Versatility has always been an essential ingredient for a career within the Arts but the ability to think outside the box is even more important today.
So when one opportunity goes cold you are already thinking about the next one. Of course that means that you have to be alert and aware of trends within the industry as well as having the foresight see into the future.
When I was lecturing on the MA Music Management and Artist Development degree at London College of Music as I introduced myself I would always say to the students.
‘I guess you might be wondering, if I am so successful, why I am actually lecturing to you guys. Well, the answer is simple, I am here to pick your brains and to learn from you, because you are the future and if I want to continue to do the job I love, I need to know how you think and what’s important’
Usually this made them laugh, but I was deadly serious.
Weirdly the current climate of seeming chaos is not such an unfamiliar one to anyone involved in Entertainment and we are better equipped than most to deal with it. Our industry is full of ‘ duckers and divers’ and personally ....I’m proud of being one of them.
One of the most valuable things that a lecturer at Drama College ever said to me was.
‘In the Theatre dear, always remember the word ‘NO’ doesn’t exist. If someone says ‘ can you ride a horse? juggle ? tap dance ?......the answer is always ‘YES’. Then you bloodywell learn how to do it!’
(I took his word for it and actually I once got a West End role that involved tap dancing by doing the one and only tap dance step I knew wearing a huge grin and giving it lots of welly)
And now? Well, I’m not about to give up now am I? Of course not. There’s lots going on and this is when ‘thinking out of the box’ is essential.
So what’s out there? Where does the next opportunity lie and who are the ones trying to make things happen and take those chances?
Clue...they are young. They are talented. They have a passion that lies beyond making money. They meet in a warehouse in Dalston and they try out their Art. It’s not safe...it’s a bit messy. You can make mistakes and they are all willing to listen and learn. I am probably the oldest person there and I only qualify because I have spoken to various inanimate objects as part of my career as a Children’s TV presenter and now I want to know what gives inanimate objects life.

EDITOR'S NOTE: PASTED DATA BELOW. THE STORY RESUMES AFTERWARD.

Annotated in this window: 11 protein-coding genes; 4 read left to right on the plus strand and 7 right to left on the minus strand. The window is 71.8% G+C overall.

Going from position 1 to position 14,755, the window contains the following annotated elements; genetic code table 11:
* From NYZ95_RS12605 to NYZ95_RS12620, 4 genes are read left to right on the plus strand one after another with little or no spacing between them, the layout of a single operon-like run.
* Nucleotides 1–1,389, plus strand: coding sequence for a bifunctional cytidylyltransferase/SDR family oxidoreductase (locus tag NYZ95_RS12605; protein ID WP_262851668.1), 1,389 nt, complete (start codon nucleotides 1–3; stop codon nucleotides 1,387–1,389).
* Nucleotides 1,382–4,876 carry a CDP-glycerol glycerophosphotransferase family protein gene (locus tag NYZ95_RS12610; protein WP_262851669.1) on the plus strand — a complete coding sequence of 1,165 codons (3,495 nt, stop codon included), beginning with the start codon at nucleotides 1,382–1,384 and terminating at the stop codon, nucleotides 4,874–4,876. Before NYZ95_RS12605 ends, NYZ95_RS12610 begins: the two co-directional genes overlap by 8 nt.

This is ‘Puppet Jam’ , a group of people who are breathing life into Puppets , objects and ideas, who want to share their passion with others.
You will hear more about them soon.
DO YOU HEAR THE PEOPLE SING
The power of a great song has never been so aptly illustrated as it was last Sunday in Hong Kong as two million protestors took to the streets singing the song from Les Miserables ‘ Do You Hear the People Sing’ lyrics by Herbert Kretzmer.
Do you hear the people sing ?
Singing the songs of angry men?
It is the music of a people
Who will not be slaves again!
The song seemed to give them a strength and courage as they stood up for their rights against Communist China which is trying to force a new extradition bill on Hong Kong that could consign anyone living in the in the Territory to the so called Chinese ‘justice’ system. The song was banned in China when the Les Miserables hit the West End stage 33 years ago so it must have been particularly irksome to hear it sung with such oomph and defiance during the protests. Actually the song has become an anthem for protestors everywhere from Venezuela, Taiwan, Turkey.
But isn’t it interesting how the Chinese Government all those years ago recognised that those words and music could be potentially dangerous to their existence.
As Herbert Kretzmer, the lyric writer said, “It demonstrates the power of words when set to inspirational music, has the power to mobilise millions , silence guns and lay down weapons’
‘Do you hear the people of Hong Kong? They are standing up for their rights. He said, “At ninety -three I can only be with them in spirit . But my words are on their lips....and I’m singing with them too”
Hear hear Herbert, we’re all singing with them .....!
Oh my goodness I can hardly believe that it is almost the end of February. How the time has flown. We’ve been very busy following up the contacts we made from the two concerts at Kings Place in London this December of Little Fir Tree, the new family musical I wrote with David Stoll.